| Godfred Boateng
Postdoctoral Research Fellow in Maternal and Child Health and Nutrition, Northwestern University
B.A. Sociology and Psychology, University of Ghana
MPhil. Sociology, University of Ghana/Universitetet I Tromsø, Norway
Ph.D. Sociology, University of Western Ontario, London, Canada
My background is in Sociology with specialization in Work, Occupations and Professions. I have also engaged in research on International development with a focus on maternal health care, women’s empowerment, and food insecurity. More specifically, I have examined individual and structural factors affecting near-miss cases in Ghana and the predictors of access to antenatal and postnatal services in different African countries. At Cornell, I work with the Young Research Group on Maternal and Child nutrition focusing on the Kenyan birth cohort study. Three questions drive my research: (1) how does maternal food insecurity and malnutrition affect fetal development, and how does this relationship vary by HIV serostatus(2) what are the effects of food and nutritional insecurity on the physical and mental well-being of HIV positive and negative women (3) does fetal malnourishment affect postnatal growth and susceptibility to non-communicable diseases. Find out more about my work here and here
| Paula Pebsworth
Postdoctoral Researcher, University of Texas, San Antonio
B.A. Biology, University of Iowa
M.A. Biology, State University of New York
Ph.D. Primatology, Primate Research Institute, Kyoto University
| Katie Fiorella
Atkinson Postdoctoral Fellow, Atkinson Center for a Sustainable Future with Sera Young and Christopher B. Barrett's research groups
A.B. Ecology and Evolutionary Biology, Princeton University
MPH Epidemiology, Certificate in Nutrition, University of California, Berkeley
Ph.D. Environmental Science, Policy Management, University of California, Berkeley
My research aims to understand the interactions among environmental change and livelihood, food, and nutrition security. My works is focused in fishery and agricultural systems and the households that are reliant on the environment to access food and income. In my research at Cornell, I will work with an organization that works to improve the yields of small-scale farmers in Kenya to understand when improvements in farmers’ yields lead to higher food security and better nutrition for farmer families. My project tries to understand how environmental factors – rainfall, drought – affect pathways from improved production to nutrition outcomes, and how changing agricultural production affects the environment. This project will contribute to the development of nutrition-sensitive agriculture, as well as programs and policies that foster integrated improvements in environmental sustainability and livelihood, food, and nutrition security. Find out more about my on-going work here.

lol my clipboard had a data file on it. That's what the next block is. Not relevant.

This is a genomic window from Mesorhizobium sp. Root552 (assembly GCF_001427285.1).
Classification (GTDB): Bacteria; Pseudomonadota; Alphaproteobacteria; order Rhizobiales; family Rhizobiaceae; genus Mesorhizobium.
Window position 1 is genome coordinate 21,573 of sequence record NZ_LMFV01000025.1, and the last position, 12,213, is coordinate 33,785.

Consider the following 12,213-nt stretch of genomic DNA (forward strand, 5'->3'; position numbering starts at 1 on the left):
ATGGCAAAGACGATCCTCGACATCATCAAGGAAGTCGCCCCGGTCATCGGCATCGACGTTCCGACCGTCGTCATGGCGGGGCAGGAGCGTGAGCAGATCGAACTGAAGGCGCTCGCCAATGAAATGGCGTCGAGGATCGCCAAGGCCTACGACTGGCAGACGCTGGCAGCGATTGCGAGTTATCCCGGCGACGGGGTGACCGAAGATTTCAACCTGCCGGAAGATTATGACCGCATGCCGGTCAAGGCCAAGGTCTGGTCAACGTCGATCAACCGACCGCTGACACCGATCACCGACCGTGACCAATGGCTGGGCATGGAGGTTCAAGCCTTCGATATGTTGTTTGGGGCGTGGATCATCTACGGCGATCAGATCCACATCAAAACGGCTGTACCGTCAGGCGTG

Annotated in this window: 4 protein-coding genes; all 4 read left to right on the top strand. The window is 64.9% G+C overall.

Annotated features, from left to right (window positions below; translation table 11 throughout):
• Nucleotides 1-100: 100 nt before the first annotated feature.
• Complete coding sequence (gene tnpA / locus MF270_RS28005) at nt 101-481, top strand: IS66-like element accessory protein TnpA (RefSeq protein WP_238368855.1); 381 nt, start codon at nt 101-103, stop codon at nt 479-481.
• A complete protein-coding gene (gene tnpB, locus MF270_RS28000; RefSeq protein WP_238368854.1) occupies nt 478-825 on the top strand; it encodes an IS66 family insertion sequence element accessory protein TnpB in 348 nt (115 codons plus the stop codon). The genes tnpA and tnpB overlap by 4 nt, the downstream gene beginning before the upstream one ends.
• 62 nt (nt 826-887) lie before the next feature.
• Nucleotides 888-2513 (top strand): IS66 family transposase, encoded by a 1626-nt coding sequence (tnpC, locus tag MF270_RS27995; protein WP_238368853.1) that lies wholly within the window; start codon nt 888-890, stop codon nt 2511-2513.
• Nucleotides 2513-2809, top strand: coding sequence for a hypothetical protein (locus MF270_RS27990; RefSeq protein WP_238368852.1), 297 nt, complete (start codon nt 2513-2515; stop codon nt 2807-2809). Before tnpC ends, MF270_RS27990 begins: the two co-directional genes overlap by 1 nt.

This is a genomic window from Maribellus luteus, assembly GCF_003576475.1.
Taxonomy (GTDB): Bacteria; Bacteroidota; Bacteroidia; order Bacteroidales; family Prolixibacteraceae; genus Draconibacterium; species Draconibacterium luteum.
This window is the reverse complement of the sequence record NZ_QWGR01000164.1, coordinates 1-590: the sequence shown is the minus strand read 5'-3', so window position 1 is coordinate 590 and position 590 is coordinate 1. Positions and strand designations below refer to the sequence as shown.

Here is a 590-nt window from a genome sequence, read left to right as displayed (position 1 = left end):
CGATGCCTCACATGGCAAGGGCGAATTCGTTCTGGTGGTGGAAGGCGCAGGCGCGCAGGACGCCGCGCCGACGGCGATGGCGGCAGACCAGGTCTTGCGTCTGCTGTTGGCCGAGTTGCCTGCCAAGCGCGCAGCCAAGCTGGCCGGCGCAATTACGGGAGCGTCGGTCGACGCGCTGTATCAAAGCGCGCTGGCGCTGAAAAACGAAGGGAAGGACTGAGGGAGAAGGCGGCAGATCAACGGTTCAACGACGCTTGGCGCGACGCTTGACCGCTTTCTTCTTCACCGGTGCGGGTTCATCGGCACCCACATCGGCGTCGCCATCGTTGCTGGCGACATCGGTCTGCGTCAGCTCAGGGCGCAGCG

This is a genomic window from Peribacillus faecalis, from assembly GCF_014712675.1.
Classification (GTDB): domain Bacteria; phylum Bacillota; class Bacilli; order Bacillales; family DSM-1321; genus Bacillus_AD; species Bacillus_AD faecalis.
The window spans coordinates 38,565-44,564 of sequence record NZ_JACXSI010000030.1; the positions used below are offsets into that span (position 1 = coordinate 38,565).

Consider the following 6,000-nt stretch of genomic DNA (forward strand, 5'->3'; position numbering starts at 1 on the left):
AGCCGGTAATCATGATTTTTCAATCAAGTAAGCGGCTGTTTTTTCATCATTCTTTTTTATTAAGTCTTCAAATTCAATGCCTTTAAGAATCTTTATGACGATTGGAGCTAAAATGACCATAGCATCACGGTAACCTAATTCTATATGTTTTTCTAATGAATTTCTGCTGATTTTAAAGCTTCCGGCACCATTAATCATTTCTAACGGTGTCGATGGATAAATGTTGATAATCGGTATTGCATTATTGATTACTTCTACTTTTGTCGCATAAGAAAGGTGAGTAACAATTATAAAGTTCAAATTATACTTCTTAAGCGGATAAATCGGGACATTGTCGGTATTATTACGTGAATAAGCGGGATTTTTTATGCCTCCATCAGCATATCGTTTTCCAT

| Yolanda Brooks
Post-Doctoral Associate, School of Civil and Environmental Engineering, Cornell University, with Ruth Richardson and Sera Young
B.S. Environmental Biology/Microbiology, Michigan State University
Ph.D. Microbiology and Molecular Genetics, Michigan State University
Broadly, my research studies how fecal pollution in aquatic environments can affect the environment and public health. I am also interested in the analysis and design of new technologies to reduce fecal pollution in potable water supplies. Previously, I investigated how the persistence of genetic markers from fecal indicators in water samples were influenced by storage duration, temperature, and storage in liquid form or attached to a solid matrix. I also examined how historical concentrations of fecal indicators in sediment cores from the Lake St. Clair watershed, Michigan, were correlated to historical measurements of human population, nutrient loading, river discharge, and air temperature.At Cornell, I will be investigating how the quality of drinking water affects the health outcomes of participants in the study cohort in Kenya. Specifically, I will be designing a molecular method to analyze for the presence and quantity of pathogens in water samples slated for household use.
|Elizabeth (Beth) Widen, PhD, RD
Research Scientist, University of Texas at Austin
B.S. Dietetics, Miami University
Ph.D. Nutrition Epidemiology, University of North Carolina at Chapel Hill
Postdoctoral Fellowship, Columbia University
Dr. Widen is a nutritional epidemiologist with expertise in nutrition science, epidemiology, global health, obesity, maternal and child health and clinical translational research. Dr. Widen's research program applies an interdisciplinary life course approach to the intersection of nutrition sciences with reproductive, perinatal, pediatric and nutritional epidemiology. The goal of Dr. Widen's research is to develop and apply advanced analytic methods and interdisciplinary approaches to rigorously evaluate the role of nutrition during the first 1,000 days of life on short and long-term health. Dr. Widen's research is funded by a K99/R00 Pathway to Independence Award from the Eunice Kennedy Shriver National Institute of Child Health and Human Development, and a Thrasher Research Fund Early Career Award.
Dr. Widen has collaborated with the Young group since 2013 on the Pre- and Post-NAPS Study and the Pith Moromo cohort. Learn more about her ongoing work here.